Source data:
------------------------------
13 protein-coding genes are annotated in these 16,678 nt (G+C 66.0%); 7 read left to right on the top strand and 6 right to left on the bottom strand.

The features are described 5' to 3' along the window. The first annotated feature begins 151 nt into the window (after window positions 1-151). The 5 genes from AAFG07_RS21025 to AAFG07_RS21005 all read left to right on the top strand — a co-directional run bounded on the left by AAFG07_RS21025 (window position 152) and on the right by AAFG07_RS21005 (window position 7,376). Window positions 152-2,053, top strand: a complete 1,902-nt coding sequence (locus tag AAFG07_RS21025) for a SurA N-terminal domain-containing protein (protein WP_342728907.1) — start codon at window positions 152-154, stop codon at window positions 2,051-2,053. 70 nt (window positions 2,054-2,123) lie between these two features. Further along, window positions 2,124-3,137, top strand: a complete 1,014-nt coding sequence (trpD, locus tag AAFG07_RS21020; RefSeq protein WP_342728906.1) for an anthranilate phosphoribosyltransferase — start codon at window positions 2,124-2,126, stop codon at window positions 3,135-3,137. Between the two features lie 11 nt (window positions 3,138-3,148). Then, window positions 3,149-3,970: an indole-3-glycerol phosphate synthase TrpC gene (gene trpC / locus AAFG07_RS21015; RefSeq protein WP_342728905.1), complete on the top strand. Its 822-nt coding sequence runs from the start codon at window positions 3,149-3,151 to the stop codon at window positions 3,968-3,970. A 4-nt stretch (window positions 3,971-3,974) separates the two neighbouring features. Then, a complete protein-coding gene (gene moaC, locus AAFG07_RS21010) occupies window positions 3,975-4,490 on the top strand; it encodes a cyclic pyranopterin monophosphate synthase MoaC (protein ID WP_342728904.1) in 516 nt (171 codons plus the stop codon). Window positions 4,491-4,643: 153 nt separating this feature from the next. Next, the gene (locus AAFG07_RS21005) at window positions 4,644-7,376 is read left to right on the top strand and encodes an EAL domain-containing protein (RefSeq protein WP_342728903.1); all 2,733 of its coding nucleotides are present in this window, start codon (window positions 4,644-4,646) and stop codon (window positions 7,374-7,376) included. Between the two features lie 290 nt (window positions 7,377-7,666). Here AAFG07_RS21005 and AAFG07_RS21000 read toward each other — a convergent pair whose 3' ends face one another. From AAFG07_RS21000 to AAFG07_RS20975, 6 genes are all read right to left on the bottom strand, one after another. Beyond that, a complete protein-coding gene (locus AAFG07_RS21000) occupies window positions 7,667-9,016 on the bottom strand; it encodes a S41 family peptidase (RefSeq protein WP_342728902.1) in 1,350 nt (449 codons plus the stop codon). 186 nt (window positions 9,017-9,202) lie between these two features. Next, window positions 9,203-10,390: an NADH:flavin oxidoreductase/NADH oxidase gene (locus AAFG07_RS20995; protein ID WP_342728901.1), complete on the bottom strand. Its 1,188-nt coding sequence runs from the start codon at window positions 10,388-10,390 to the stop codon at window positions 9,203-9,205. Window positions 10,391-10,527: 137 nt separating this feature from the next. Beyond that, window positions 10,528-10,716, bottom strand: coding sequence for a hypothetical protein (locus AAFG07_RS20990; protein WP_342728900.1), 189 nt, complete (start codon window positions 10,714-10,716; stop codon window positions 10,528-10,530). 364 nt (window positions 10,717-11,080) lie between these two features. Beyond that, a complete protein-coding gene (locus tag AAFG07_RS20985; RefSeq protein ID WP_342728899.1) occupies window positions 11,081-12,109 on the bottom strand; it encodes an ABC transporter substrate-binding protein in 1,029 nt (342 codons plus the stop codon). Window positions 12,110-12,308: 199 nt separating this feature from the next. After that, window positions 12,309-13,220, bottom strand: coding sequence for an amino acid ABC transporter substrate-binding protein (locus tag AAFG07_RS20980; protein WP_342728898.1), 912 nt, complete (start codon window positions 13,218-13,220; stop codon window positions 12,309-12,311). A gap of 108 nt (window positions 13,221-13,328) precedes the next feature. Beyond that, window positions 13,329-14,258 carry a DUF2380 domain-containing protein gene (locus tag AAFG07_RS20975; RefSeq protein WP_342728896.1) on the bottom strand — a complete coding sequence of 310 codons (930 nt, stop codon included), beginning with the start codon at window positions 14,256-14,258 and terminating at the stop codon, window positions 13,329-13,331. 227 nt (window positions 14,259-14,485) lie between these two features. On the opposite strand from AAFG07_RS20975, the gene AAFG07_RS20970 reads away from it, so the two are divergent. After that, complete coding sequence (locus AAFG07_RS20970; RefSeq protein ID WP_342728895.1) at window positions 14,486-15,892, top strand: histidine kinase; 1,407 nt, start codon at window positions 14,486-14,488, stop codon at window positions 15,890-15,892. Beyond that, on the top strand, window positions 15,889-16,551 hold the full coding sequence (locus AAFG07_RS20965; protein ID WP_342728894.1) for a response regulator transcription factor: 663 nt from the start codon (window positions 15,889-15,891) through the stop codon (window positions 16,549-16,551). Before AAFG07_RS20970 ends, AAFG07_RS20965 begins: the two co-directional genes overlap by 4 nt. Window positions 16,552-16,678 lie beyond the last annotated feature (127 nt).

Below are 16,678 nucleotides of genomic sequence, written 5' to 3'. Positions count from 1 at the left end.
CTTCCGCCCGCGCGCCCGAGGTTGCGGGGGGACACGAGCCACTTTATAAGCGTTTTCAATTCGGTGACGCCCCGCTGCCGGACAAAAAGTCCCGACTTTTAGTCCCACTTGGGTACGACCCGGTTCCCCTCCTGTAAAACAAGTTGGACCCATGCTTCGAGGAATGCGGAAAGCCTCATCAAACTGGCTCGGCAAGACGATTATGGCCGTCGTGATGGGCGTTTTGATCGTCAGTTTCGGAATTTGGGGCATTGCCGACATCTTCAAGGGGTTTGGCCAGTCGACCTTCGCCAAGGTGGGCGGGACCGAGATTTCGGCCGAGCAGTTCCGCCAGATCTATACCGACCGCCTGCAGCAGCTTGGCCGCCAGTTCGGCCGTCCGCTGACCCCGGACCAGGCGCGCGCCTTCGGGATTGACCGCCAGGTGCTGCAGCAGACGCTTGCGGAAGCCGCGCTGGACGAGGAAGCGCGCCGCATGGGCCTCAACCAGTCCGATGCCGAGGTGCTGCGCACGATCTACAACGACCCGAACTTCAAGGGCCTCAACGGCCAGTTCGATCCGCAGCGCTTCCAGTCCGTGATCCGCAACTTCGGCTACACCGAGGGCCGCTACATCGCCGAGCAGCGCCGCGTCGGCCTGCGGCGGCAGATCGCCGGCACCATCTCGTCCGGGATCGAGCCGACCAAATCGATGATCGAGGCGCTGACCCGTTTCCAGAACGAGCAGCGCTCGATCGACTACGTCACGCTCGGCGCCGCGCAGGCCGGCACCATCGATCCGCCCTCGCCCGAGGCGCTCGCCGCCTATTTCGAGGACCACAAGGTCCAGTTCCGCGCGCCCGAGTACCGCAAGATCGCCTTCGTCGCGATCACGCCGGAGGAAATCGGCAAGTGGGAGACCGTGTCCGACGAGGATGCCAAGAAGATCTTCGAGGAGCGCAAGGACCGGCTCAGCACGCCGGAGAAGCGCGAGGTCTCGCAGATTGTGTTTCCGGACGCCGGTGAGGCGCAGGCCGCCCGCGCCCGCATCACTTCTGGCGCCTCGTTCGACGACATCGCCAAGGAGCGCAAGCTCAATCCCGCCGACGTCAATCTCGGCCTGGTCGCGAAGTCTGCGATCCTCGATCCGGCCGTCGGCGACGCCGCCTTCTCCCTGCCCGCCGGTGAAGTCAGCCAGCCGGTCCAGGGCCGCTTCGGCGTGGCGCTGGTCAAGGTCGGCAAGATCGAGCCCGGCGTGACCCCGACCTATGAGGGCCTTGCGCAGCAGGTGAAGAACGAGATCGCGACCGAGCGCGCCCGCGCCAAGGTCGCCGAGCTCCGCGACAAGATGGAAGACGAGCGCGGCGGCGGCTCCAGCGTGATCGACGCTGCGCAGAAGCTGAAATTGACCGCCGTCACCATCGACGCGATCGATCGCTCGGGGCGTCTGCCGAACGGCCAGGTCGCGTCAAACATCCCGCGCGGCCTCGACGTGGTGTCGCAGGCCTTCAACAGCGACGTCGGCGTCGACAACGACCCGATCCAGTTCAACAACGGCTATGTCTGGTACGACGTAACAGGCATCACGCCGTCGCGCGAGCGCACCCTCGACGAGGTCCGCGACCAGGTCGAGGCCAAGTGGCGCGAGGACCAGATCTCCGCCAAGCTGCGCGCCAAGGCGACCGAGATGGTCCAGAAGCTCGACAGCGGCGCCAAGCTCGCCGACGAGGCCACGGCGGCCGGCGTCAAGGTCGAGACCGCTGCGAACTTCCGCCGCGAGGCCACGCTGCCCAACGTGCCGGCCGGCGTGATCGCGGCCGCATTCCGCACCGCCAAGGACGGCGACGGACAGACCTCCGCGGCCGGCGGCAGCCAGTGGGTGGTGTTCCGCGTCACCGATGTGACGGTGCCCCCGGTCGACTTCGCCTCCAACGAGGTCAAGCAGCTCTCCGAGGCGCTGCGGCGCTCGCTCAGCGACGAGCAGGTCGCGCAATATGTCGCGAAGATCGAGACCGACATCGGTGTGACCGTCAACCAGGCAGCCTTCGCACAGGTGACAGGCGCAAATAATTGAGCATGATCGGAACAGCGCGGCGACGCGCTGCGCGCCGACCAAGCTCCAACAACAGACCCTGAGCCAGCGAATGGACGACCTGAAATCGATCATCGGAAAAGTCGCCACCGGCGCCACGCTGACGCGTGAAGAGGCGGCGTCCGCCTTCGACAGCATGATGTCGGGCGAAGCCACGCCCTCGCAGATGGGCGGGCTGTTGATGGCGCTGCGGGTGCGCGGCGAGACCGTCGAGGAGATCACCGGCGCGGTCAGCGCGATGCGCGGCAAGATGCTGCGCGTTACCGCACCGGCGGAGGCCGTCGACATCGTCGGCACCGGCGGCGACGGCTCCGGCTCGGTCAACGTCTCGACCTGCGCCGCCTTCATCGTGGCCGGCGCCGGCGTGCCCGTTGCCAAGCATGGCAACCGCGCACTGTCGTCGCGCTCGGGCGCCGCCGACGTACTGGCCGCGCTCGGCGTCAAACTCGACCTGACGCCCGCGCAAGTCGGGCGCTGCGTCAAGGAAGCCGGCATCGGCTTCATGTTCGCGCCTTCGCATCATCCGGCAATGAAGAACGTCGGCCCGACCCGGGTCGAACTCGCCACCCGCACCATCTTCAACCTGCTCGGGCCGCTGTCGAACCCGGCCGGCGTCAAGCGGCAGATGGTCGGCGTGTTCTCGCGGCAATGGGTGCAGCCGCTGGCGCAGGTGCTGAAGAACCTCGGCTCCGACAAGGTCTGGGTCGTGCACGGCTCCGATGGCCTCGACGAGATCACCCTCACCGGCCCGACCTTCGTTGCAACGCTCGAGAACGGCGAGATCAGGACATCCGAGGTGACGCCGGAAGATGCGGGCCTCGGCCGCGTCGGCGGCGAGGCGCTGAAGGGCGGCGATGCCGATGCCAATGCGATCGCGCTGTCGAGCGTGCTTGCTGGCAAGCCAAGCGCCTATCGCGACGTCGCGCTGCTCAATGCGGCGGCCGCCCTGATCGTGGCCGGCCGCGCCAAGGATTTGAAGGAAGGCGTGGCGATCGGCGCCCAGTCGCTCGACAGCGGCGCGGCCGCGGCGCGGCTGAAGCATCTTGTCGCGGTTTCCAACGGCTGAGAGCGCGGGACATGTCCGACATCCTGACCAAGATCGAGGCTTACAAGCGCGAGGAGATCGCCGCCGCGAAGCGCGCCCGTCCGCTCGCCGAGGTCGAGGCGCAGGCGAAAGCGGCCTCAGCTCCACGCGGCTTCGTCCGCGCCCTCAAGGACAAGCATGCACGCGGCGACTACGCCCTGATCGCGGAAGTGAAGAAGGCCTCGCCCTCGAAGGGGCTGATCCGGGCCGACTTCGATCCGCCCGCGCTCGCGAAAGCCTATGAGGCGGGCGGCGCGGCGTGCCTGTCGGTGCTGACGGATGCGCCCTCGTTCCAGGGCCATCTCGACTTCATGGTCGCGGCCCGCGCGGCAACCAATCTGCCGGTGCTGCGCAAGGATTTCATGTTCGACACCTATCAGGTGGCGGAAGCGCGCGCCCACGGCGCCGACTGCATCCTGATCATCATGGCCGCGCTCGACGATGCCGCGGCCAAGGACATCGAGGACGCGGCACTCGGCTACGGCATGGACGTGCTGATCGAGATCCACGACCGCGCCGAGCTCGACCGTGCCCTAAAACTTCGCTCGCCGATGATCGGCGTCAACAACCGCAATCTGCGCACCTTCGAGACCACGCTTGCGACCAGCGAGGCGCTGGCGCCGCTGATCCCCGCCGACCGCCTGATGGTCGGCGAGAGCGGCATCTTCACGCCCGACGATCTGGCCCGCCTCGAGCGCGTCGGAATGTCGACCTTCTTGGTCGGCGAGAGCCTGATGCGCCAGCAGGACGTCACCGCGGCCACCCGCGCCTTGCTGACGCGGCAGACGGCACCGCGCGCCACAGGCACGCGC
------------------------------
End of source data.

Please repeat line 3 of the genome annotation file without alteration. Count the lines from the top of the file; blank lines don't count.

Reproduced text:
Below are 16,678 nucleotides of genomic sequence, written 5' to 3'. Positions count from 1 at the left end.